The 1917 elections showed a heavy gain for the Liberals and Social Democrats. Despite this, Gustaf initially tried to appoint a Conservative government headed by Johan Widén. However, Widén was unable to attract enough support for a coalition. It was now apparent that Gustaf could no longer appoint a government entirely of his own choosing, nor could he keep a government in office against the will of Parliament. With no choice but to appoint a Liberal as prime minister, he appointed a Liberal-Social Democratic coalition government headed by Staaff's successor as Liberal leader, Nils Edén. The Edén government promptly arrogated most of the king's political powers to itself and enacted numerous reforms, most notably the institution of complete (male and female) universal suffrage in 1918–1919. While Gustaf still formally appointed the ministers, they now had to have the confidence of Parliament. He was now also bound to act on the ministers' advice. Although the provision in the Instrument of Government stating that "the King alone shall govern the realm" remained unchanged, the king was now bound by convention to exercise his powers through the ministers. Thus, for all intents and purposes, the ministers did the actual governing. In turn, while the Instrument of Government made the ministers legally responsible to the Riksdag, it was now understood that they were politically responsible to the Riksdag as well. Gustaf accepted his reduced role, and reigned for the rest of his life as a model limited constitutional monarch. Parliamentarianism had become a de facto reality in Sweden, even if it would not be formalized until 1974, when a new Instrument of Government stripped the monarchy of even nominal political power.

Gustaf V was considered to have German sympathies during World War I. His political stance during the war was highly influenced by his wife, who felt a strong connection to her German homeland. On 18 December 1914, he sponsored a meeting in Malmö with the other two kings of Scandinavia to demonstrate unity. Another of Gustaf V's objectives was to dispel suspicions that he wanted to bring Sweden into the war on Germany's side.[ citation needed ]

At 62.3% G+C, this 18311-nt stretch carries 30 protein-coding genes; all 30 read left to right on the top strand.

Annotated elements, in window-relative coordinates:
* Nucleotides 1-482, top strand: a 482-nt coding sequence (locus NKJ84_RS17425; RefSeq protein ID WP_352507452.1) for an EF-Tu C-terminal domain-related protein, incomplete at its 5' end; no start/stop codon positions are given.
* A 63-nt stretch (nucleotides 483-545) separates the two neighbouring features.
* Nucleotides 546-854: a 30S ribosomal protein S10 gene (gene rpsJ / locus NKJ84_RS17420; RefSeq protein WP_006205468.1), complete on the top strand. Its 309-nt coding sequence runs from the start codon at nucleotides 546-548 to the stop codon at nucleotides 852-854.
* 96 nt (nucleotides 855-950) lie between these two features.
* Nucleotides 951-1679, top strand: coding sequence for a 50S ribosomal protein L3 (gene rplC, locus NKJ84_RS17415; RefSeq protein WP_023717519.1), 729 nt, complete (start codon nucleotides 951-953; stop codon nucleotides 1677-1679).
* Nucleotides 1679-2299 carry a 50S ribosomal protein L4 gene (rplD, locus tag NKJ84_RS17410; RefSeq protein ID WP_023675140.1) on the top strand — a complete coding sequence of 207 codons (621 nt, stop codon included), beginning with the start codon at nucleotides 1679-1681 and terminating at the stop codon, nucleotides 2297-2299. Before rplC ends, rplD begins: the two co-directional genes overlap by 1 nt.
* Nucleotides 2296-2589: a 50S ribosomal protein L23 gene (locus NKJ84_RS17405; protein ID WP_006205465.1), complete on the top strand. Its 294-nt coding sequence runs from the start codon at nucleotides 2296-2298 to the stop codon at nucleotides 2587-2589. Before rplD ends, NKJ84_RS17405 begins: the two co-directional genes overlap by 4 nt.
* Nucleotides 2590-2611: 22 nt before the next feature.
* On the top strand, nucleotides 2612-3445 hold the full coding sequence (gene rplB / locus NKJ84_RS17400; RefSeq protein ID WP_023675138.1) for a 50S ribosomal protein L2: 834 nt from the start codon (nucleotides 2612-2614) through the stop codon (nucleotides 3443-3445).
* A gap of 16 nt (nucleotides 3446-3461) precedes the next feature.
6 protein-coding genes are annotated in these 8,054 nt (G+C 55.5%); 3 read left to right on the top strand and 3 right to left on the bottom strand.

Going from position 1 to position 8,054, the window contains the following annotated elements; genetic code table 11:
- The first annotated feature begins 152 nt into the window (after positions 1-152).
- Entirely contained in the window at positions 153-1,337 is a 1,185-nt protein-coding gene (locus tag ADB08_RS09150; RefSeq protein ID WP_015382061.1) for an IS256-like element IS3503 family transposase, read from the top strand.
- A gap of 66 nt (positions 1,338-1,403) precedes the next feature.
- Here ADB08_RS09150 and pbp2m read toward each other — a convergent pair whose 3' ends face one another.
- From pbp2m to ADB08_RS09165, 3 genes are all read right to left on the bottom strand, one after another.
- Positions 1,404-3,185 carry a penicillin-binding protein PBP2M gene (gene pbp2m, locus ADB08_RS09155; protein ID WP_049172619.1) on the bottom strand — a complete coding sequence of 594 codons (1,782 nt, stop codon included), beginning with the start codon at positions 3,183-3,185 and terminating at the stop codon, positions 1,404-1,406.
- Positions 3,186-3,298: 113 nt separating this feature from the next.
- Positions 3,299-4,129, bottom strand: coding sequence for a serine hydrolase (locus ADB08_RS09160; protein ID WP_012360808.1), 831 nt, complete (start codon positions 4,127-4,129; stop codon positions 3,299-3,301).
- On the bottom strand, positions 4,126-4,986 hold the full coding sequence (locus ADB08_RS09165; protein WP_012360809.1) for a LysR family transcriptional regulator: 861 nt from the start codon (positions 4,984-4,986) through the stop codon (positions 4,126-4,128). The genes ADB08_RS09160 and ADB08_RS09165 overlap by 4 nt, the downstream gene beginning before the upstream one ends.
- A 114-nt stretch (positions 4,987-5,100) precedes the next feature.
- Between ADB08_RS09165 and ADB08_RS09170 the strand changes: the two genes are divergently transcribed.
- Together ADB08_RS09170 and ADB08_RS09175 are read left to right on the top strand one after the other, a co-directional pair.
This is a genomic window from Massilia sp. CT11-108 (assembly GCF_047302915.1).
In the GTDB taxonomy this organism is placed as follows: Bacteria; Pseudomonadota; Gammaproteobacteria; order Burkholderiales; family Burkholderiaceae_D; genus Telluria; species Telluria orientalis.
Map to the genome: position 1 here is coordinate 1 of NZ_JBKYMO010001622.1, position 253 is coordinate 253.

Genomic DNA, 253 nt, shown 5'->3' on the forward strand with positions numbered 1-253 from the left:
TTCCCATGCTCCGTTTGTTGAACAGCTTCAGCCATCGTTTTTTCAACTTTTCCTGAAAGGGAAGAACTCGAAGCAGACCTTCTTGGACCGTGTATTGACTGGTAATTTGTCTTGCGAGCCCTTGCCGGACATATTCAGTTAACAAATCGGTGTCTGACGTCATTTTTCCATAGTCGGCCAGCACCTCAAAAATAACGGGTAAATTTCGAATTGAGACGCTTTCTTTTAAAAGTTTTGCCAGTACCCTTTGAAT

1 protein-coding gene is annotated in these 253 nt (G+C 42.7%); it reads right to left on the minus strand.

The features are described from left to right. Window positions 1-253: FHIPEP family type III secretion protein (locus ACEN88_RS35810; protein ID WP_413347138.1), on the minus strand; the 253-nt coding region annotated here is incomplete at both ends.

Although effectively stripped of political power, Gustaf was not completely without influence. In 1938, for instance, he personally summoned the German ambassador to Sweden and told him that if Hitler attacked Czechoslovakia over its refusal to give up the Sudetenland, it would trigger a world war that Germany would almost certainly lose. [3] Additionally, his long reign gave him great moral authority as a symbol of the nation's unity.

Nazi sympathies

Prince Gustav Adolf, Hermann Goring, and King Gustaf V in Berlin, February 1939 Gustavgoring1939.JPG
Prince Gustav Adolf, Hermann Göring, and King Gustaf V in Berlin, February 1939

Both the King and his grandson Prince Gustav Adolf socialized with Nazi leaders before World War II, though arguably for diplomatic purposes. Gustaf V attempted to convince Hitler during a visit to Berlin to soften his persecution of the Jews, according to historian Jörgen Weibull. He was also noted for appealing to the leader of Hungary to save its Jews "in the name of humanity."